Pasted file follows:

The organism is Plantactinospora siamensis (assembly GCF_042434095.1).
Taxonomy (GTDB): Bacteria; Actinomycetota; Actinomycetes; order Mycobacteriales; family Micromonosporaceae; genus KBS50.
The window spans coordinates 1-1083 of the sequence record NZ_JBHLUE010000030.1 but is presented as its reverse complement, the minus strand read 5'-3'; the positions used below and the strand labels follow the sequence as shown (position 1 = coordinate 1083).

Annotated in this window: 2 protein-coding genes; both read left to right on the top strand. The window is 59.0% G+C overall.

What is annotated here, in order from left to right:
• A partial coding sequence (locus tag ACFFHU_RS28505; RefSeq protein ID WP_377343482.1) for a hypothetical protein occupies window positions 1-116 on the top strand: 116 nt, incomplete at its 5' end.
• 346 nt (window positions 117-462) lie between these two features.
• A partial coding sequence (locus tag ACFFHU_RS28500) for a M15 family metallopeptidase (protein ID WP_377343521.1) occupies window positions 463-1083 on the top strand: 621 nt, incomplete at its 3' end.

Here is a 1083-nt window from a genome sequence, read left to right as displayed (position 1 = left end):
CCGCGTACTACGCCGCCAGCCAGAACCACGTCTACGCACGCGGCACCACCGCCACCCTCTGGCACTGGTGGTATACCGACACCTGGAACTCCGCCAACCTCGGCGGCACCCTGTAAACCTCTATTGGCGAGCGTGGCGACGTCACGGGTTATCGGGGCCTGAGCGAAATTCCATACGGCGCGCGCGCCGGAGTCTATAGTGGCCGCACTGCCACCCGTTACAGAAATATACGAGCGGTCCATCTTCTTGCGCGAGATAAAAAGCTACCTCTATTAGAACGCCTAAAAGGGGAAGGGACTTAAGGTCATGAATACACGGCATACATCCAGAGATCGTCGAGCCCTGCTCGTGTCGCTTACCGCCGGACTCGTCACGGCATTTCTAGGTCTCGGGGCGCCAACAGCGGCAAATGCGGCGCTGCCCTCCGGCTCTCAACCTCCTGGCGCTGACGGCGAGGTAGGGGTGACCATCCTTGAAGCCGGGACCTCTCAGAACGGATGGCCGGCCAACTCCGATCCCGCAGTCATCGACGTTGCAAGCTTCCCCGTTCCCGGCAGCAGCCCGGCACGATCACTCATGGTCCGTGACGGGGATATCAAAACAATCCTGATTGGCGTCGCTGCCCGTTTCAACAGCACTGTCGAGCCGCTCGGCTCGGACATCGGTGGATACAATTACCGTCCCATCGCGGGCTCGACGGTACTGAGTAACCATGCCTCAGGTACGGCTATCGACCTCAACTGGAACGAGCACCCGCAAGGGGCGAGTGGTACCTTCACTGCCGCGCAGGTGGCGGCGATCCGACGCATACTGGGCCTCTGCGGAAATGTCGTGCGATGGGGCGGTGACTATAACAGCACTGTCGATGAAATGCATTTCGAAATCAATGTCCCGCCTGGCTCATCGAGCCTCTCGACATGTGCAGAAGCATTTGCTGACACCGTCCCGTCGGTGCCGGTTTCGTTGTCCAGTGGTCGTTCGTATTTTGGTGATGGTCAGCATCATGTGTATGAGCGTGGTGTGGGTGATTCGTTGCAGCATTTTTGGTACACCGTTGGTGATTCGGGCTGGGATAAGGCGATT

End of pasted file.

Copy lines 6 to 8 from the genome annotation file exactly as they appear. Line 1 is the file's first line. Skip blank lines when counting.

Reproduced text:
• A partial coding sequence (locus tag ACFFHU_RS28505; RefSeq protein ID WP_377343482.1) for a hypothetical protein occupies window positions 1-116 on the top strand: 116 nt, incomplete at its 5' end.
• 346 nt (window positions 117-462) lie between these two features.
• A partial coding sequence (locus tag ACFFHU_RS28500) for a M15 family metallopeptidase (protein ID WP_377343521.1) occupies window positions 463-1083 on the top strand: 621 nt, incomplete at its 3' end.